The U.S. has directed that non-U.S. entities must wind down their purchases of Venezuelan oil by April 28th. The sanctions immediately affected tanker transport in the Gulf of Mexico, with an estimated seven million barrels of Venezuelan crude afloat without destinations. PDVSA scrambled to send cargoes on long-haul voyages to China, Russia and India. PDVSA subsequently declared a maritime emergency because of its inability to pay some of its tanker fleet operators. Some Venezuelan tankers have been seized for non-payment.

Adding to Venezuela’s economic woes, a World Bank arbitration panel recently ordered Venezuela to pay U.S.-based ConocoPhillips over $8 billion, finding that Venezuela violated international law by expropriating ConocoPhillips investments.

Venezuela suffered nationwide power outages in March 2019, which President Maduro blamed on cyberattacks by the U.S. During the blackouts, both presidents held rallies for their supporters. The situation is in flux, but global sentiment tipped more toward Guaidó during well-publicized attempts to deliver international humanitarian aid to Venezuela from neighboring Colombia. The U.S. Agency for International Development (USAID) estimates that 3.4 million Venezuelans have fled the country, with nearly 1.2 million going to Colombia. Venezuelan security forces blocked the delivery of humanitarian aid, and violent clashes at the border caused at least five fatalities.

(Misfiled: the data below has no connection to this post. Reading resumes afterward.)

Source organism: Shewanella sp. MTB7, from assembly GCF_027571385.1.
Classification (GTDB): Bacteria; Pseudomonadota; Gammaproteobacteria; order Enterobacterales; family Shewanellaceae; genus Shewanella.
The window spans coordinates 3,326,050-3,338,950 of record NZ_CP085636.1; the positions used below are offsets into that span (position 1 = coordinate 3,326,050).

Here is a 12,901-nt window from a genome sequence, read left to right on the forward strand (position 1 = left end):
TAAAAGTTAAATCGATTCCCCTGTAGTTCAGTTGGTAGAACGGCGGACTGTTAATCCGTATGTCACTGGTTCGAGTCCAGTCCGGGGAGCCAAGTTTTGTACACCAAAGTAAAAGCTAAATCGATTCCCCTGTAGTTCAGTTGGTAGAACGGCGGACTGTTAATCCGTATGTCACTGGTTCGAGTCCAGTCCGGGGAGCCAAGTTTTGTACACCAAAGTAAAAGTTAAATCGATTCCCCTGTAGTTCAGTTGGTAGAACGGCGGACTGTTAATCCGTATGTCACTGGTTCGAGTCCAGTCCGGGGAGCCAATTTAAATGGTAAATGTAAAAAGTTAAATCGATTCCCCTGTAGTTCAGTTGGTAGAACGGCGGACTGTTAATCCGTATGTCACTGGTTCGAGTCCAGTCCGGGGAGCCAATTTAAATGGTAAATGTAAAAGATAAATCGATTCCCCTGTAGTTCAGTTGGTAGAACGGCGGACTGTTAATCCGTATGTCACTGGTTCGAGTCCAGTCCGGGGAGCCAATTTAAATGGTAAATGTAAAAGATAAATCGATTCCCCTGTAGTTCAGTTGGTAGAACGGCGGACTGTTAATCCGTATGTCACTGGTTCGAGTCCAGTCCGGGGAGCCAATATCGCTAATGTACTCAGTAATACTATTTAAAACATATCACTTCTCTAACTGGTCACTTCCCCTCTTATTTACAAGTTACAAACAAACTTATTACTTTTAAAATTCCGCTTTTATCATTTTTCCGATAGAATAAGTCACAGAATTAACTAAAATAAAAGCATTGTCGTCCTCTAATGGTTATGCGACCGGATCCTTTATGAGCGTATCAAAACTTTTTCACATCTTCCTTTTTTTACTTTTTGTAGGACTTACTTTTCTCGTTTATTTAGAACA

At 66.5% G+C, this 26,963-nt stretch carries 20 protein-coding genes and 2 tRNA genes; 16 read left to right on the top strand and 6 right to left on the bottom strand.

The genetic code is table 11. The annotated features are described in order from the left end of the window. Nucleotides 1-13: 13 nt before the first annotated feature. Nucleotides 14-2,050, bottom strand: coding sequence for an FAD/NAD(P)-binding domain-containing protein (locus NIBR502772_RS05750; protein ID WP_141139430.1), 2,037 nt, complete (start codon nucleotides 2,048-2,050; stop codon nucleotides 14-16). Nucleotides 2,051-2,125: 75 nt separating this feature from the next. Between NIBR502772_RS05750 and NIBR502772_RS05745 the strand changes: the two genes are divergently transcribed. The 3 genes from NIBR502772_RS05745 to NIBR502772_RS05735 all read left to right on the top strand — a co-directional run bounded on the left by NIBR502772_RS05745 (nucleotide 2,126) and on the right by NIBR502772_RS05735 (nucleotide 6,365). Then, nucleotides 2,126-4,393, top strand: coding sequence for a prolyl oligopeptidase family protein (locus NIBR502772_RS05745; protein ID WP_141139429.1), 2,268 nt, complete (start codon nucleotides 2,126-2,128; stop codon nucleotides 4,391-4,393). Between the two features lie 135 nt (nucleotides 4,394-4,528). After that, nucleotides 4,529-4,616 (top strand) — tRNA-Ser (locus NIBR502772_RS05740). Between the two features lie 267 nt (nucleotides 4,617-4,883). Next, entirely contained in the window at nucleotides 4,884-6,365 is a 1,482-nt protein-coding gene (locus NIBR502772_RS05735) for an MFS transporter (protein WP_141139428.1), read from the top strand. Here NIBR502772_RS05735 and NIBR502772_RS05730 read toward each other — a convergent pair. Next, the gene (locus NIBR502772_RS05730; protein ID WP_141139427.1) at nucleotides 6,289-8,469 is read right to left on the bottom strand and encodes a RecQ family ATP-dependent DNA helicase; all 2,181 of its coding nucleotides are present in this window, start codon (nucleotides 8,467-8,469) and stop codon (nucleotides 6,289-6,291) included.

Conclusion: A Reversal of (Mis)fortune

The U.S. oil market has gone through a major transformation. Instead of becoming an ever-growing market for other international oil producers, its import dependence has dropped, and it has become an important energy exporter.

The U.S. may become a major net exporter of energy when all forms are included, but the U.S. is not a net exporter of crude oil. In 2018, the U.S. produced 10.95 mmbpd of crude, exported 2.00 mmbpd of crude and imported 7.76 mmbpd of crude. Nonetheless, this is a huge shift from where the country might have been. The U.S Energy Information Administration (EIA) forecast in its Annual Energy Outlook 2005 (AEO2005) that crude imports would exceed 16 mmbpd in the year 2025. This projection was slashed to 6 mmbpd in the AEO2018 report.